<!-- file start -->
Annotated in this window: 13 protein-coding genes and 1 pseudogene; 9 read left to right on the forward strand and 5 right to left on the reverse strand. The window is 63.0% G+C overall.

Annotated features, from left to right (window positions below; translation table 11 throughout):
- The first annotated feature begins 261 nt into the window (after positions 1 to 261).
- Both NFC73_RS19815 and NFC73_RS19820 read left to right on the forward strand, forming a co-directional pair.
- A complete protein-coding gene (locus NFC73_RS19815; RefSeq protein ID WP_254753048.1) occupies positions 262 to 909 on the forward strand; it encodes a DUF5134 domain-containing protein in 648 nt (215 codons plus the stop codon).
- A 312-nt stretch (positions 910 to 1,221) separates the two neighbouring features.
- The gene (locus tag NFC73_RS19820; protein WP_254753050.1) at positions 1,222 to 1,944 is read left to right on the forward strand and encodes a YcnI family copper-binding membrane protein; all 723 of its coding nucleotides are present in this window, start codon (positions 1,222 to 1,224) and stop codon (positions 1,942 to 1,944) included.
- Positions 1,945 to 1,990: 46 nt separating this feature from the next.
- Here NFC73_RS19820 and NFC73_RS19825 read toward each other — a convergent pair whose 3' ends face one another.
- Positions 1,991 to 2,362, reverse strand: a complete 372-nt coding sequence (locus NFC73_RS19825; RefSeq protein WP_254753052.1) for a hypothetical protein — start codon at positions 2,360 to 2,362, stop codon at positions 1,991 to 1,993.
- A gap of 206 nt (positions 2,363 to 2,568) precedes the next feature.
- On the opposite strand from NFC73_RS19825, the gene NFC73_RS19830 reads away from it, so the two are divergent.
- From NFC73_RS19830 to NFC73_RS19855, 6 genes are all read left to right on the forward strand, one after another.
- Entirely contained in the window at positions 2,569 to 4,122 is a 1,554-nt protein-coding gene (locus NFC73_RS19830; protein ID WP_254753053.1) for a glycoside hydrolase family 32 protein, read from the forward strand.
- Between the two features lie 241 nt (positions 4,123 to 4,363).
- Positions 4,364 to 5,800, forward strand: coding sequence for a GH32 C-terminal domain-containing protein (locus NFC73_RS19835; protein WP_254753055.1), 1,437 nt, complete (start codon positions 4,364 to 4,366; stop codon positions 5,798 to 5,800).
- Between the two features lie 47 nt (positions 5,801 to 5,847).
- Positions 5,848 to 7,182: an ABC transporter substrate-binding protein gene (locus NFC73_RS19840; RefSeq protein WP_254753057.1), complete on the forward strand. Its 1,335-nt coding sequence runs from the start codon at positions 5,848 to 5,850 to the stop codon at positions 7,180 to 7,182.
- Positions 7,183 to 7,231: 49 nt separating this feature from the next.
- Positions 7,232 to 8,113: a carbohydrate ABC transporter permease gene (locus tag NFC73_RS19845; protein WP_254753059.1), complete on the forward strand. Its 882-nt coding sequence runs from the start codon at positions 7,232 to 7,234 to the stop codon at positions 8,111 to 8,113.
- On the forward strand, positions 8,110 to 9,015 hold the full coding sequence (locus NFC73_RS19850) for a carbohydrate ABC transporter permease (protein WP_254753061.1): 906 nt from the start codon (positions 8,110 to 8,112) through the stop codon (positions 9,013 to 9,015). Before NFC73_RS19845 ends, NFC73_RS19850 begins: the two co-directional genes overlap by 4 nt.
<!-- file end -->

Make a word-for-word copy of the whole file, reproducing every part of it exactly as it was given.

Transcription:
Annotated in this window: 13 protein-coding genes and 1 pseudogene; 9 read left to right on the forward strand and 5 right to left on the reverse strand. The window is 63.0% G+C overall.

Annotated features, from left to right (window positions below; translation table 11 throughout):
- The first annotated feature begins 261 nt into the window (after positions 1 to 261).
- Both NFC73_RS19815 and NFC73_RS19820 read left to right on the forward strand, forming a co-directional pair.
- A complete protein-coding gene (locus NFC73_RS19815; RefSeq protein ID WP_254753048.1) occupies positions 262 to 909 on the forward strand; it encodes a DUF5134 domain-containing protein in 648 nt (215 codons plus the stop codon).
- A 312-nt stretch (positions 910 to 1,221) separates the two neighbouring features.
- The gene (locus tag NFC73_RS19820; protein WP_254753050.1) at positions 1,222 to 1,944 is read left to right on the forward strand and encodes a YcnI family copper-binding membrane protein; all 723 of its coding nucleotides are present in this window, start codon (positions 1,222 to 1,224) and stop codon (positions 1,942 to 1,944) included.
- Positions 1,945 to 1,990: 46 nt separating this feature from the next.
- Here NFC73_RS19820 and NFC73_RS19825 read toward each other — a convergent pair whose 3' ends face one another.
- Positions 1,991 to 2,362, reverse strand: a complete 372-nt coding sequence (locus NFC73_RS19825; RefSeq protein WP_254753052.1) for a hypothetical protein — start codon at positions 2,360 to 2,362, stop codon at positions 1,991 to 1,993.
- A gap of 206 nt (positions 2,363 to 2,568) precedes the next feature.
- On the opposite strand from NFC73_RS19825, the gene NFC73_RS19830 reads away from it, so the two are divergent.
- From NFC73_RS19830 to NFC73_RS19855, 6 genes are all read left to right on the forward strand, one after another.
- Entirely contained in the window at positions 2,569 to 4,122 is a 1,554-nt protein-coding gene (locus NFC73_RS19830; protein ID WP_254753053.1) for a glycoside hydrolase family 32 protein, read from the forward strand.
- Between the two features lie 241 nt (positions 4,123 to 4,363).
- Positions 4,364 to 5,800, forward strand: coding sequence for a GH32 C-terminal domain-containing protein (locus NFC73_RS19835; protein WP_254753055.1), 1,437 nt, complete (start codon positions 4,364 to 4,366; stop codon positions 5,798 to 5,800).
- Between the two features lie 47 nt (positions 5,801 to 5,847).
- Positions 5,848 to 7,182: an ABC transporter substrate-binding protein gene (locus NFC73_RS19840; RefSeq protein WP_254753057.1), complete on the forward strand. Its 1,335-nt coding sequence runs from the start codon at positions 5,848 to 5,850 to the stop codon at positions 7,180 to 7,182.
- Positions 7,183 to 7,231: 49 nt separating this feature from the next.
- Positions 7,232 to 8,113: a carbohydrate ABC transporter permease gene (locus tag NFC73_RS19845; protein WP_254753059.1), complete on the forward strand. Its 882-nt coding sequence runs from the start codon at positions 7,232 to 7,234 to the stop codon at positions 8,111 to 8,113.
- On the forward strand, positions 8,110 to 9,015 hold the full coding sequence (locus NFC73_RS19850) for a carbohydrate ABC transporter permease (protein WP_254753061.1): 906 nt from the start codon (positions 8,110 to 8,112) through the stop codon (positions 9,013 to 9,015). Before NFC73_RS19845 ends, NFC73_RS19850 begins: the two co-directional genes overlap by 4 nt.